The small Island of Ile Sainte-Marie has a storied history filled with pirates and buried treasures. In fact some believe that it is the inspiration for the one of the greatest pirate stories of all time: Robert Louise Stevenson’s Treasure Island. Today it is home to nothing more than graves and shipwrecks. Lying just four miles off the coast of Madagascar this island was once filled with hundreds of pirates who were the scourge of the seas during the 17th and 18th centuries. It was known as the Island of the Pirates and today that history continues to come alive to anyone that walks among the numerous graves on the island.
Ile Sainte-Marie is a beautiful tropical island and it drew many travelers. In the early 17th century the French tried to settle the island but quickly died off from fever. After that it became the perfect place for pirates to spend the off-season. It had numerous secluded bays that allowed pirates to hide their ships and it was located right on the trade routes which meant the island was always fully stocked and there were some opportunities for plunder as well. Ships coming back from the East Indies would pass the island burdened with wealth and there were plenty of eager pirates willing to lighten the load. The local women provided companionship and the tropical fruit provided enough nourishment for even the poorest pirate crew to stay slated throughout their stay.
During its height as a pirate hideaway huts would dot the island, each one bearing a flag that denoted whose crew the sailor belonged to. Pirates came from all over the world to spend their days in the safety of the island and it even became a permanent home to many of them. Some pirates stuck around to raise a family and others just stayed in the off season and retired elsewhere. If a pirate were to die on the island, he would be buried there. A special cemetery, only for pirates, was created upon a scenic hilltop.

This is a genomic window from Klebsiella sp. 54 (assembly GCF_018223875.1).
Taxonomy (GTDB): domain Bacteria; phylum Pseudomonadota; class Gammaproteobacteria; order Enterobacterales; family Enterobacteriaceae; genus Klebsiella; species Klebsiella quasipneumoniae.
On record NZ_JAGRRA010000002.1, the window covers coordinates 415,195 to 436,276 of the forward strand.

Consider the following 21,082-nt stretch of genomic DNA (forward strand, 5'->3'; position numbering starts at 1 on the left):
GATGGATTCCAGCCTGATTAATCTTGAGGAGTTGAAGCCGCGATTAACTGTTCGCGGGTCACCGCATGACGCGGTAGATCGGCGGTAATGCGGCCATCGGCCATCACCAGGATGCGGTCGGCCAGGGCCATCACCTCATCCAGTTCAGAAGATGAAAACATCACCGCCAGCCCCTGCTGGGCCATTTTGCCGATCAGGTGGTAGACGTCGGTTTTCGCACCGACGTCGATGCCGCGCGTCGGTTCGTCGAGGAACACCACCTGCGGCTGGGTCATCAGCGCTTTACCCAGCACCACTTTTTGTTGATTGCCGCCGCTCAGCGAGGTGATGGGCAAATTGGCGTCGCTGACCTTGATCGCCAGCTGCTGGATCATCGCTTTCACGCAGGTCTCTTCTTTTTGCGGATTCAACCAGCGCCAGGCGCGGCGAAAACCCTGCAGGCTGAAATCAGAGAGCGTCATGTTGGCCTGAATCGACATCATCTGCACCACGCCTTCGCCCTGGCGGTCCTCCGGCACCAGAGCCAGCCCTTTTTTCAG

Shaded by large palms and overlooking the water, this cemetery remains to this day as the only legitimate pirate cemetery in the world. With over 1,000 pirates inhabiting the island it is unknown how many pirates were actually buried there. Today the stones of 30 distinct graves remain. Many of the graves have been worn away by time and storms, but the skull and crossbones symbol of the pirates still stares out from one of the jagged grey rocks. Locals claim that at one time there were more than 100 visible graves but as the area is prone to cyclones and storms, many of the graves were destroyed or worn away.
Bodies of pirates are not the only things that can be found beneath the surface of Ile Sainte-Marie. A 30-meter-long tunnel complex has also been discovered. Its purpose is still unknown. It could have been used as a trap, an escape route or a place to hide treasure. The tunnel might be just one place where mountains of treasure could be found, another place is at the bottom of the sea. The waters around Ile Sainte Marie are littered with the wreckage of more than a dozen pirate ships. This area of shipwrecks has been dubbed by some to be the “Valley of the Kings of pirate shipwrecks.”
Ile Sainte Marie has a large bay that was known as Pirate Bay. Inside this bay is an island called Pirate Island, which was where many of the pirates would stay (the cemetery is located on the shores of the bay and not on the smaller island.) It was this island that was home to one of the most famous pirates to ever frequent the area and there are numerous rumors that both he and his treasure are buried there.